Fastflo is a finite element package for the numerical solution of partial differential equations (PDEs) in one-, two- and three-dimensional regions. As a general PDE solver, fastflo’s main advantage is its flexibility in specifying models in two and three dimensions and algorithms to solve them. The PDEs can be well known (such as fluid flow, linear elasticity, heat conduction, electromagnetism, eigenvalue problems) or non-standard equations encountered in scientific or industrial applications. Users are free to specify what equation to solve, to design the algorithm used for the solution and to control the computations as desired. Fastflo is ideal for use in research laboratories where engineers, scientists or mathematicians need a PDE solver for daily use. Fastflo is also ideal for use in universities, both for research by graduate students and faculty, and as a teaching aide in advanced undergraduate classes on PDEs and their numerical solution. In fastflo, PDE problems are written in a high-level language, called Fasttalk. The package is presented to the user as a graphical user interface, but can also be considered as a finite element environment. Finite element operations like assembly and solving are invoked by simple commands. There is no need for time-consuming programming in languages like FORTRAN or C; indeed the underlying C code that is the basis of fastflo is not available to users. In Fasttalk, the problem description is concise and mathematically intuitive, still allowing as much detail as is needed. However, the files that specify a problem and the algorithm to solve it are freely available and can be shared with a team.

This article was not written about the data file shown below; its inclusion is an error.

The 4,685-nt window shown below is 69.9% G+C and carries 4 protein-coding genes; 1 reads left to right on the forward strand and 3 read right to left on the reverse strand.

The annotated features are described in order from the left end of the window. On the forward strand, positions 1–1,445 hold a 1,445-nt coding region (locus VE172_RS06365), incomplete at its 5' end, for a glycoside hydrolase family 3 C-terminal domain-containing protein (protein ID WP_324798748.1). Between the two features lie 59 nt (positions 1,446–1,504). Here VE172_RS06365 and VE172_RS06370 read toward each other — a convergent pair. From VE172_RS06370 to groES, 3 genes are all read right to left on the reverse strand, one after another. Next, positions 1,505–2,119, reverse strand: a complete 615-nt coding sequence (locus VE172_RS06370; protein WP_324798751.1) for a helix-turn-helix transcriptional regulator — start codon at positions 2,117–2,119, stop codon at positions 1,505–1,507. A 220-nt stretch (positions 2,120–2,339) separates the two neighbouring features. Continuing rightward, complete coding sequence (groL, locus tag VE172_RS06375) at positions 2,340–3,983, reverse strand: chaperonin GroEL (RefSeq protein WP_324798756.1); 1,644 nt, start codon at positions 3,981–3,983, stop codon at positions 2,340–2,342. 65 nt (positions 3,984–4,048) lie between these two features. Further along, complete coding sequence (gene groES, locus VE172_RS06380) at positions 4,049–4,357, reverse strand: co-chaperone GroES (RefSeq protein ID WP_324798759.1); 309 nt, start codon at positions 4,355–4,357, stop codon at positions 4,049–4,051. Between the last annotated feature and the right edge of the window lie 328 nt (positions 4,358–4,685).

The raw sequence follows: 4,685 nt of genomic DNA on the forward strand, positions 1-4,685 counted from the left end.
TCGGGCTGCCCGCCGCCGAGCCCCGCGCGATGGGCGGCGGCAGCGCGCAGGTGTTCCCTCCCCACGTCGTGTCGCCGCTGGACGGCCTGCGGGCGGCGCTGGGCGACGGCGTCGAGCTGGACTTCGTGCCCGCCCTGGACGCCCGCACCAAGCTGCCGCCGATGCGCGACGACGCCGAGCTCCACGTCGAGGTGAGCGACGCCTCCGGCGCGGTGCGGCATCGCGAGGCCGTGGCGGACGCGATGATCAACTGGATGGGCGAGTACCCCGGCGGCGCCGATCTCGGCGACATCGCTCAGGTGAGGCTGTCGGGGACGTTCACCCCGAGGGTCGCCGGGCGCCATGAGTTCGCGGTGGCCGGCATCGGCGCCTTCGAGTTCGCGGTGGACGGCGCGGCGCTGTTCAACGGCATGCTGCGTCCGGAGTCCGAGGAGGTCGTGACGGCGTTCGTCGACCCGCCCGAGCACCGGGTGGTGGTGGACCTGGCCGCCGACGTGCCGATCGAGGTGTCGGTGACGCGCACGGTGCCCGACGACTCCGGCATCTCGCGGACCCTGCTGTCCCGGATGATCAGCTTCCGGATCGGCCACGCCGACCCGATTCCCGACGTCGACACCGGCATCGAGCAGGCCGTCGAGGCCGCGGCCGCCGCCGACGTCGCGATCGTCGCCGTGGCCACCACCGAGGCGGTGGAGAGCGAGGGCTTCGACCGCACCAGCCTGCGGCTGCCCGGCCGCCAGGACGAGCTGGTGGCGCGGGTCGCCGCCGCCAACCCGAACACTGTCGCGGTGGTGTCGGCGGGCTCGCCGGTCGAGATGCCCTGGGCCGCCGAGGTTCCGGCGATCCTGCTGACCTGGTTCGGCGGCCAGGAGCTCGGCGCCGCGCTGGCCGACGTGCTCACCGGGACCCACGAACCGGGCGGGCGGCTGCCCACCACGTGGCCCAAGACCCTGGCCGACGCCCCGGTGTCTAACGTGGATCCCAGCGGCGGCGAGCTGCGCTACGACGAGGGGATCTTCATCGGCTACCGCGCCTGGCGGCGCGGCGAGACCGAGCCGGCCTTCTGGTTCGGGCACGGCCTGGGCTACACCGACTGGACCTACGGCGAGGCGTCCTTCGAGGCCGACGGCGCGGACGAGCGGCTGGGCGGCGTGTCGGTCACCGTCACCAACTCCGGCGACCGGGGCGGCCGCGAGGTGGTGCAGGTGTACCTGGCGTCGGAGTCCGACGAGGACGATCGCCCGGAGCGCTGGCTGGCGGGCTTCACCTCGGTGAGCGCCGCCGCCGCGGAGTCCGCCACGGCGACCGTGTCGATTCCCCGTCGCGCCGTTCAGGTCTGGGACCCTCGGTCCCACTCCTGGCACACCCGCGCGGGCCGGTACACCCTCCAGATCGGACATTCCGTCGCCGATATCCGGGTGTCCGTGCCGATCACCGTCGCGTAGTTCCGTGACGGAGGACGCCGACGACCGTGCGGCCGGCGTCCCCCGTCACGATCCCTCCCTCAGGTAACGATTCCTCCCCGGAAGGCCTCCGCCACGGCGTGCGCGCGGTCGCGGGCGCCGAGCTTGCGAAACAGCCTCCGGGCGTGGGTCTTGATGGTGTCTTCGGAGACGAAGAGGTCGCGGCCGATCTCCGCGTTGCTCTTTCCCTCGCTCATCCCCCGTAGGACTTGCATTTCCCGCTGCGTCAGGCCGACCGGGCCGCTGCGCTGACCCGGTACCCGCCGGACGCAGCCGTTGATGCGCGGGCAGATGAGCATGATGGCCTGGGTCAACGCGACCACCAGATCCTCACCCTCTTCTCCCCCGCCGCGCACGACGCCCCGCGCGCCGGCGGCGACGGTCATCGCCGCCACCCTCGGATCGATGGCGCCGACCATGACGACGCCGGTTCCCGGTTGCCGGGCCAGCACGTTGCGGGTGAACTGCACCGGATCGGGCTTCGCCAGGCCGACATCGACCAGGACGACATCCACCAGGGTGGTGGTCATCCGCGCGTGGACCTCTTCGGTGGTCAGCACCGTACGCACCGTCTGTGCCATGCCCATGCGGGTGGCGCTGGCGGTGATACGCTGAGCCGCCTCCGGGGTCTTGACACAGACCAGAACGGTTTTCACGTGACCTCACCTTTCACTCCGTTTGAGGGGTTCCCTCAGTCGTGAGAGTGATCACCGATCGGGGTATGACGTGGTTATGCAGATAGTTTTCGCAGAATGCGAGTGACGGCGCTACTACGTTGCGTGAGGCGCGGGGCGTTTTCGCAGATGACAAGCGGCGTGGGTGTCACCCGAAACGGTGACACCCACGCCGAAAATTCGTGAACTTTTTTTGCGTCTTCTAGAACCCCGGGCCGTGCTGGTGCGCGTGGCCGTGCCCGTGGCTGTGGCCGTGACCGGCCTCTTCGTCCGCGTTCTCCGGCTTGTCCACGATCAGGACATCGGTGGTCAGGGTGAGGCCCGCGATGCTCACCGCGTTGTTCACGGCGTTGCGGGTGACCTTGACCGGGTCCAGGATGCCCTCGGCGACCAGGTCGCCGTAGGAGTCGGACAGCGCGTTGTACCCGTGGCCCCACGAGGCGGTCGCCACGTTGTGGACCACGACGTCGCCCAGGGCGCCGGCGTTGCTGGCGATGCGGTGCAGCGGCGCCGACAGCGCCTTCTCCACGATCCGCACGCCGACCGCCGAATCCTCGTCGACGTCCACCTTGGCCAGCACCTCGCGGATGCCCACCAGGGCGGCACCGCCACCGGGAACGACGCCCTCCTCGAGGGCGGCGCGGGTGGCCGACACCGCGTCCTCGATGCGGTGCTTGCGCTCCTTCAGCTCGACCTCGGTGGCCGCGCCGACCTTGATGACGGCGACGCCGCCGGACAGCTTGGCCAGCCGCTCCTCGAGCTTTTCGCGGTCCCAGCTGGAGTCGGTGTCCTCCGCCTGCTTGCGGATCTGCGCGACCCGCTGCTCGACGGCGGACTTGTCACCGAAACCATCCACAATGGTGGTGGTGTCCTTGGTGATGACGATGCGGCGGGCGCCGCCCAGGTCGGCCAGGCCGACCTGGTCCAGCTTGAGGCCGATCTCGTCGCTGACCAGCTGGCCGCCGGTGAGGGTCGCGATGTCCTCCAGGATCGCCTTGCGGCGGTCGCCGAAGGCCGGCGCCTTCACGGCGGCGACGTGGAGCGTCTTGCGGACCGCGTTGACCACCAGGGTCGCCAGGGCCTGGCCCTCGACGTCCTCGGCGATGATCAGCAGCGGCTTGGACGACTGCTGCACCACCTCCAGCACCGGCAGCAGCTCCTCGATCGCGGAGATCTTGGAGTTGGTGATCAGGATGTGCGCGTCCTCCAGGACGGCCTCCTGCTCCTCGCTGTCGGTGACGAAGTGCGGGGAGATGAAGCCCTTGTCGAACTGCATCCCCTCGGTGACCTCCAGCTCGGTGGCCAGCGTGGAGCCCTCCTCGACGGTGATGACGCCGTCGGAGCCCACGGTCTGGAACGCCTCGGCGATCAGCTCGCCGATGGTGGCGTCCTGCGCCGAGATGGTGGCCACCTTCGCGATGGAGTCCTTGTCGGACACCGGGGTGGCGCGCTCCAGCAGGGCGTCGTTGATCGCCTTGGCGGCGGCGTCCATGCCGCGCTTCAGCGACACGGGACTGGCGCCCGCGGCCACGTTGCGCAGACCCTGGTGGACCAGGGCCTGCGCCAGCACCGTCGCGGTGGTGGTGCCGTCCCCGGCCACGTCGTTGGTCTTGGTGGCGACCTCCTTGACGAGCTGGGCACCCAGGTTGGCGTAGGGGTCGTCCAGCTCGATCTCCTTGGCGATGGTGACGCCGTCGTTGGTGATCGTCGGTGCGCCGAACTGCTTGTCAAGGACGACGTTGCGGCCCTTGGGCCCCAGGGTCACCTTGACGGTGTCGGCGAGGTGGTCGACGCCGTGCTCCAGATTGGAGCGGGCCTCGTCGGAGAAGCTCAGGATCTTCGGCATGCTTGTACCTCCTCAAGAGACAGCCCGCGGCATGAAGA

Keywords for this software
References in zbMATH (referenced in 3 articles )
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- Sun, K.-H.; Pyle, D. L.; Fitt, A. D.; Please, C. P.; Baines, M. J.; Hall-Taylor, N.: Numerical study of 2D heat transfer in a scraped surface heat exchanger (2004)
- Coffey, Todd S.; Kelley, C. T.; Keyes, David E.: Pseudotransient continuation and differential-algebraic equations (2003)
- Cleary, Paul W.; Monaghan, Joseph J.: Conduction modelling using smoothed particle hydrodynamics (1999)